Building up speed for the SMR roll out

12 April 2023

We’re a long way short of a fully commercial SMR roll out, but recent moves to pull in key energy sector concerns is helping to build up momentum for SMRs.

Were further evidence needed that SMRs are well on the road to commercialisation, news that GE Hitachi is teaming up with utility giants the Tennessee Valley Authority and Ontario Power Generation to advance global deployment of its BWRX-300 is another big tick in the box. A technical collaboration agreement will see the Tennessee Valley Authority TVA, OPG and clean energy developers Synthos Green Energy invest in the development of the BWRX-300 standard design and detailed design for key components, including the reactor pressure vessel and its internals. GE Hitachi says it anticipates a total investment of around $400m in relation to this development with each partner agreeing to fund a portion of the overall cost.

Perhaps just as important though, the partnership will form a Design Center Working Group to ensure that the standard design that emerges is deployable in multiple jurisdictions. Announcing the deal, GE Hitachi said the long-term goal is for the BWRX-300 design to be licensed and deployed in Canada, the US, Poland and beyond. The signs are encouraging too. Site preparation is already underway for a BWRX-300 at OPG’s Darlington New Nuclear Project site in Clarington, Ontario. Construction of this project is expected to be complete by the end of 2028 when it will become the first grid-scale SMR deployment in North America. Over the border in the USA, TVA is preparing a construction permit application for a BWRX-300 at the Clinch River Site near Oak Ridge, Tennessee and is also exploring additional sites for potential SMR deployment. Meanwhile, ORLEN Synthos Green Energy (OSGE), a joint venture between Synthos and PKN Orlen, has submitted an application to the Polish National Atomic Energy Agency for assessment of the BWRX-300 and has started the site selection process for its first BWRX-300 deployment, scheduled by the end of this decade.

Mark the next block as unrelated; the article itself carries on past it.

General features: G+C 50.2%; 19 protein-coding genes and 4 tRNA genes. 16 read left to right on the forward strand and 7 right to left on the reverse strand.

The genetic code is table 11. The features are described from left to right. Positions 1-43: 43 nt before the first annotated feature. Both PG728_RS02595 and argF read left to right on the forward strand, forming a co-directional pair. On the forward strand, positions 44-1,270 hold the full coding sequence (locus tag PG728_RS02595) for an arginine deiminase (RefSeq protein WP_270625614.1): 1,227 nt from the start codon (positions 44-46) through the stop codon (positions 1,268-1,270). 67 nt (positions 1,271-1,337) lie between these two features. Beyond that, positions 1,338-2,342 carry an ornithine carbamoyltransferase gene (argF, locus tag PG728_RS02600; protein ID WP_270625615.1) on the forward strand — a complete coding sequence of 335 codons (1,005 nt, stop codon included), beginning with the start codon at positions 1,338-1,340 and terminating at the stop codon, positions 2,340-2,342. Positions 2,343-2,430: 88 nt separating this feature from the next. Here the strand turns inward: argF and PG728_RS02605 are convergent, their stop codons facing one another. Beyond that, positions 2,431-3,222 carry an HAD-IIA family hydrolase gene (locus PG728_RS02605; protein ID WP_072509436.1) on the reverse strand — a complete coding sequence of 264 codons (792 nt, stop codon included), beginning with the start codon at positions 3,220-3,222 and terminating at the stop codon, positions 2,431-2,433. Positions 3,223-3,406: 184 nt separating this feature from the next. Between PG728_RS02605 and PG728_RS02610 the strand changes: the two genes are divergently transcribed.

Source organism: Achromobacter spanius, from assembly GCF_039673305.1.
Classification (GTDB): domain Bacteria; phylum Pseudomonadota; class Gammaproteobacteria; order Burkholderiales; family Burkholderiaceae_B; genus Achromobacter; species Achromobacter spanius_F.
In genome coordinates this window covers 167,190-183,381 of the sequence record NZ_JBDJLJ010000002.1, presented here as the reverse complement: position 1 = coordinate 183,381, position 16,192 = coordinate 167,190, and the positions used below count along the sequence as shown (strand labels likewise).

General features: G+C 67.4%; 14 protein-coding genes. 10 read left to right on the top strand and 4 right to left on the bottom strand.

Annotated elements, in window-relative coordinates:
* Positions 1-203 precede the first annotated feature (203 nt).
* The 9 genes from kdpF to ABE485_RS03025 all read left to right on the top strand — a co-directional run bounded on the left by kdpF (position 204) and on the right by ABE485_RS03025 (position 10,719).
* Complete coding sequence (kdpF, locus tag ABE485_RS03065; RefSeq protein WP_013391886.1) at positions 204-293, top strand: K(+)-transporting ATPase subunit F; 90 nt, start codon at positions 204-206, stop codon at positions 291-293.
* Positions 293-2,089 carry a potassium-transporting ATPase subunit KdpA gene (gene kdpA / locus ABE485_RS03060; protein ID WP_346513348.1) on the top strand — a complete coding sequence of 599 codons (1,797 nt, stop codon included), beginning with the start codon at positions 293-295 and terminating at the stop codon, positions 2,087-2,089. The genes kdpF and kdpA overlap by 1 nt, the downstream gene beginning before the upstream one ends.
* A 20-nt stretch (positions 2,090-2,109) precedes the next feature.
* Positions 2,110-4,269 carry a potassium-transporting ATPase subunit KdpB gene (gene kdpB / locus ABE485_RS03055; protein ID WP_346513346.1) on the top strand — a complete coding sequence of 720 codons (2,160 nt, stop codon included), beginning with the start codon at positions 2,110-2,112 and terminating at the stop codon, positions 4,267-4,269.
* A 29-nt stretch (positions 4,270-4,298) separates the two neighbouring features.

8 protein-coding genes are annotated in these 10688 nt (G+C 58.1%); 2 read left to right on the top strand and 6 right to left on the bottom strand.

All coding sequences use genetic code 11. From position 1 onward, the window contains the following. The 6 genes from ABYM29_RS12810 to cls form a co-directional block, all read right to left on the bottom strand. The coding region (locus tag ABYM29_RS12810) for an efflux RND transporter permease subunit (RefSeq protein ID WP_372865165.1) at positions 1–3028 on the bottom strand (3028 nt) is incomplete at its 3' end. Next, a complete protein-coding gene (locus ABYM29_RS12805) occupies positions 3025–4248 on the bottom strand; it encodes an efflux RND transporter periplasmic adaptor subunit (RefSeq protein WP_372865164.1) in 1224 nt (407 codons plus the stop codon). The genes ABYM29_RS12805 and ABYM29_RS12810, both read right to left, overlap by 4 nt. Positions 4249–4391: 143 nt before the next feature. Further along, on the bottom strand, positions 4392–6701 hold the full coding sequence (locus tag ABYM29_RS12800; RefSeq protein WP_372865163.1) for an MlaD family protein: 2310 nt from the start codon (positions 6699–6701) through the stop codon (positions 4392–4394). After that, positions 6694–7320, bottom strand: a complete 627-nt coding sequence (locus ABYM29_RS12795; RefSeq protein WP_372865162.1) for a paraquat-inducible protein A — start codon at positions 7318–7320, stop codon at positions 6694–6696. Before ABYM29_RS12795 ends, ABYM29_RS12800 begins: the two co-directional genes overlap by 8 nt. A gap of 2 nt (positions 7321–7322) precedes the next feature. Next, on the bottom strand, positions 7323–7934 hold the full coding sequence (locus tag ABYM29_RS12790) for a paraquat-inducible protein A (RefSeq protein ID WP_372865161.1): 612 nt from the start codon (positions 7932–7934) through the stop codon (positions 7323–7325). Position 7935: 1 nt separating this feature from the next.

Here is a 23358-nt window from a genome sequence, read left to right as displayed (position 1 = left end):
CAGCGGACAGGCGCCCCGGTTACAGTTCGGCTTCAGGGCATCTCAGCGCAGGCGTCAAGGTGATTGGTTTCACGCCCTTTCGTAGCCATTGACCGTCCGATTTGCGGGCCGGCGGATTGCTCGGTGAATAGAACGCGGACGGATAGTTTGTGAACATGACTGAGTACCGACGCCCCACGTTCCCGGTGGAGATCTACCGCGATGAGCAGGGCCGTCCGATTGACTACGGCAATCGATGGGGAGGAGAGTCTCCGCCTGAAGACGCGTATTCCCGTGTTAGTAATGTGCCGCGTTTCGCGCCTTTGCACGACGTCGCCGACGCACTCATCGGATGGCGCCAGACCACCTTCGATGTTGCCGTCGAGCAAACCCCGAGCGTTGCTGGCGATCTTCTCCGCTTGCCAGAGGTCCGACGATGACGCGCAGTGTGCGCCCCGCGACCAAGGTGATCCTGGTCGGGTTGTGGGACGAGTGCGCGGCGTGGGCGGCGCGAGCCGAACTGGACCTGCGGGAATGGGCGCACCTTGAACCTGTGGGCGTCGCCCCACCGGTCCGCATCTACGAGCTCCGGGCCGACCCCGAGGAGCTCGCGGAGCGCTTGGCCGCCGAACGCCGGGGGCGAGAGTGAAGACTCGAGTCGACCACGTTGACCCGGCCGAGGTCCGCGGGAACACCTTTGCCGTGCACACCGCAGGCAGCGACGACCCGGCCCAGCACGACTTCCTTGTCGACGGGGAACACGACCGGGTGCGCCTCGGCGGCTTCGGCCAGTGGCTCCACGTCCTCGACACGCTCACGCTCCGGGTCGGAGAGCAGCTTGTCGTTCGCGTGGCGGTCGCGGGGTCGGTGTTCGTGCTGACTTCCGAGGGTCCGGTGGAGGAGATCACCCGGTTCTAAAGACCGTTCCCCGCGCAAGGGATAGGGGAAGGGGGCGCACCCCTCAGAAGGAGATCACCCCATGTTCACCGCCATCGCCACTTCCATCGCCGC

While GEH was signing up TVA and OPG, newcleo which is developing a lead cooled fast reactor SMR was inking a similar deal with Italian headquartered utility major ENEL. Under a cooperation agreement between the two they will work together on the SMR technology. Newcleo says that it has also committed to securing an option for ENEL as an investor in its first power plant.

A 30 MWe LFR (Lead Fast Reactor) is to be deployed in France by 2030, followed by a 200 MWe commercial unit in the UK two years later, newcleo says. At the same time, newcleo intends to invest in a MOX (Mixed uranium / plutonium Oxide) plant to produce fuel for its design.

The company followed its ENEL news with the launch of an equity raise for up to €1bn for further development. The company has already completed two capital raises for a total of some €400m.

Rolls-Royce SMR has also recently signed a memorandum of understanding (MOU) with a utility group to explore opportunities for the deployment of its SMR in Finland and Sweden. The deal was agreed with Finnish power company Fortum, which owns and operates the Loviisa nuclear plant in Finland.

Of course this is just three of something like 80 different designs of SMRs, but given these agreements all came within a week or so of each other it is indicative of a certain momentum behind the deployment of this technology. And, while it’s still far too early to pick winners and losers in the race for fully-commercial SMR deployment, pulling in the big utilities and global energy players as partners is evidently a positive development for the individual companies concerned but also for the SMR sector as a whole. With power plant sites – including nuclear plants in the case of ENEL, OPG, TVA, and Fortum – as well as ready access to energy consumers and deep pockets, getting utility buy-in is a necessary step for any energy technology to build sufficient commercial inertia for deployment. It looks like SMRs have just ticked a very big box.

By David Appleyard, Editor, Nuclear Engineering International

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